Pressure drop through the flame is very small: ~1 Pa
Temperature in reaction zone is ~2200-2600 K
Density ratio of reactants to products is ~7
2 sub regions exist: a fast chemistry zone, dominated by bimolecular
reactions, and a slow chemistry zone (CO+OH=CO2+H)

Combustion Theory 7
PHYSICAL DESCRIPTION
Physical characteristics
Figure 8.2 shows typical flame temperature profile,
mole fraction of reactants,R, and volumetric heat
&
Q
release, .
Velocity of reactants entering the flame, u = flame
propagation velocity, SL
Products heated product density (b) < reactant
density (u). Continuity requires that burned gas
velicity, b >= unburned gas vel., u
u u A = b b A (8.1)
For a typical hydrocarbon-air flame at P atm,
u/b 7 considerable acceleration of the
gas flow across the flame (b to u).
A flame consists of 2 zones:
Preheat zone, where little heat is released
Reaction zone, where the bulk of chemical energy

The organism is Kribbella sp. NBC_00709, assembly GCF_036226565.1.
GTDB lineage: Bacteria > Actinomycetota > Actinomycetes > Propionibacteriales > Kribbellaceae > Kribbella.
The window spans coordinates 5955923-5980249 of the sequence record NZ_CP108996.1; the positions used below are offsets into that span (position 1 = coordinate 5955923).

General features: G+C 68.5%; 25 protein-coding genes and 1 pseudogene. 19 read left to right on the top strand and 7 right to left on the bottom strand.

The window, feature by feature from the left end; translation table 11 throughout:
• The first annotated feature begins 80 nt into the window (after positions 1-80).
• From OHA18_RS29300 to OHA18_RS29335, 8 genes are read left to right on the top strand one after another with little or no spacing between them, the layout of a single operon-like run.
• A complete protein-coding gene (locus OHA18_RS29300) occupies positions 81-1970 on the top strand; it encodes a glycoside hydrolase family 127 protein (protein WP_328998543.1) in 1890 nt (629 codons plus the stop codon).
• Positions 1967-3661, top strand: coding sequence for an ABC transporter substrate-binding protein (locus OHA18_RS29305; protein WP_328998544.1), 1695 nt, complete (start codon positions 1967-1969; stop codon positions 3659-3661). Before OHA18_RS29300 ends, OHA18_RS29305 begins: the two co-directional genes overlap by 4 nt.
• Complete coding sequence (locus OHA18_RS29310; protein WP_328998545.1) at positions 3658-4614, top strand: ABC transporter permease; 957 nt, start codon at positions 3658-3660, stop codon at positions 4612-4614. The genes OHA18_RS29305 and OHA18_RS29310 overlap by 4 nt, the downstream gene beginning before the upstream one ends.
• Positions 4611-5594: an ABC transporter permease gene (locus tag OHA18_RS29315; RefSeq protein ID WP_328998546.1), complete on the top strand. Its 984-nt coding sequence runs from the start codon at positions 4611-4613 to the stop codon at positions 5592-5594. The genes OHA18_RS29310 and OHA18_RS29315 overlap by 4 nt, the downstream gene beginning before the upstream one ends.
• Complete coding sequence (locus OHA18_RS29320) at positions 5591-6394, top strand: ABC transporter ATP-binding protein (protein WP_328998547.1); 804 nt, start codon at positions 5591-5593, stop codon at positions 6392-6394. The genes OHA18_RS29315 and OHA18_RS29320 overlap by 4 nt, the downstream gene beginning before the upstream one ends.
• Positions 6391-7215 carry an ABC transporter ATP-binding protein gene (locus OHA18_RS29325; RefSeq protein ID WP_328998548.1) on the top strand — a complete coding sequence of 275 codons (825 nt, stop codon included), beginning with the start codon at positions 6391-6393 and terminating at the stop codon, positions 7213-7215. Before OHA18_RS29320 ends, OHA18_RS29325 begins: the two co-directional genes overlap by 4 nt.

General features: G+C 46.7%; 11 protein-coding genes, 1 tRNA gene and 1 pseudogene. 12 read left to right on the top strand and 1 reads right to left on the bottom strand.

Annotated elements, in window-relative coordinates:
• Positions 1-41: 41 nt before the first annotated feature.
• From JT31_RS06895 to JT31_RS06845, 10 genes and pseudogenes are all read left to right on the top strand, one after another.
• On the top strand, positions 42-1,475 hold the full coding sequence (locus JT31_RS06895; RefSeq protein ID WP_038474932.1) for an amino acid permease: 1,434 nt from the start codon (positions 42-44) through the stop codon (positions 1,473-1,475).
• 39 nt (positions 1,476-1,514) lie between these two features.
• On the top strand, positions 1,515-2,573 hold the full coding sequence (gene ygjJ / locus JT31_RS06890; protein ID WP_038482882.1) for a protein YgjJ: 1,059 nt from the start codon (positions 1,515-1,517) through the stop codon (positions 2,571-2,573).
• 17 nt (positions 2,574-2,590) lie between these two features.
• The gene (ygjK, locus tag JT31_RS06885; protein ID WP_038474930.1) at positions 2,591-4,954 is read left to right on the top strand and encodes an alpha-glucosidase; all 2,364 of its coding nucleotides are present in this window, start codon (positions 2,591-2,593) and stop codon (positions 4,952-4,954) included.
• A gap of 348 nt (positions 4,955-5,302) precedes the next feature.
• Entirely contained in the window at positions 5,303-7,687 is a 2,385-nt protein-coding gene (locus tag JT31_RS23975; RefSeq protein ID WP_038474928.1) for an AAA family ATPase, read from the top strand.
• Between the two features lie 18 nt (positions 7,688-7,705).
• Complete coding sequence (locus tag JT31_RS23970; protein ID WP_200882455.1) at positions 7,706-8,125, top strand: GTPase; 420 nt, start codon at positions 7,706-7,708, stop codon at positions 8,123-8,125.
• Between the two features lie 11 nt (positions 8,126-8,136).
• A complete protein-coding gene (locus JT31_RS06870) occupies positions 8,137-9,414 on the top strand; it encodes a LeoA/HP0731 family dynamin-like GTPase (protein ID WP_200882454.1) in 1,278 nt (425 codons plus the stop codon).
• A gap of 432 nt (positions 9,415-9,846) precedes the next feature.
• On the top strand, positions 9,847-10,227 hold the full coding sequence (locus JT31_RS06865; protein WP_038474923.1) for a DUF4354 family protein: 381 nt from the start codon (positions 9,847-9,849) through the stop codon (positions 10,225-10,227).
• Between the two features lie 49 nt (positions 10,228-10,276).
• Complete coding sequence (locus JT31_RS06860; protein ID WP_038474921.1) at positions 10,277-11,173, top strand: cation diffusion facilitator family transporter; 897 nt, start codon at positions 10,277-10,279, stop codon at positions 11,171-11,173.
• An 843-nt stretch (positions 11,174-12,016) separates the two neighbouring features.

is released
Reaction zone consists of 2 regions:
Thin region (less than a millimeter), where
reactions are very fast
Wide region (several millimeters), where reactions
are slow
In thin region (fast reaction zone), destruction of the fuel
molecules and creation of many intermediate species
occur. This region is dominated by bimolecular reactions to
produce CO.
Wide zone (slow reaction zone) is dominated by radical
recombination reactions and final burnout of CO via CO +
OH CO2 +H

Flame colours in fast-reaction zone:


If air > stoichiometric proportions, excited CH radicals
result in blue radiation.
If air < stoichiometric proportions, the zone appears blue-
green as a result of radiation from excited C2.
In both flame regions, OH radicals contribute to
the visible radiation, and to a lesser degree due to
reaction CO + O CO2 + h.
If the flame is fuel-rich (much less air), soot will
form, with its consequent blackbody continuum
radiation. Although soot radiation has its maximum
intensity in the infrared (recall Wiens law for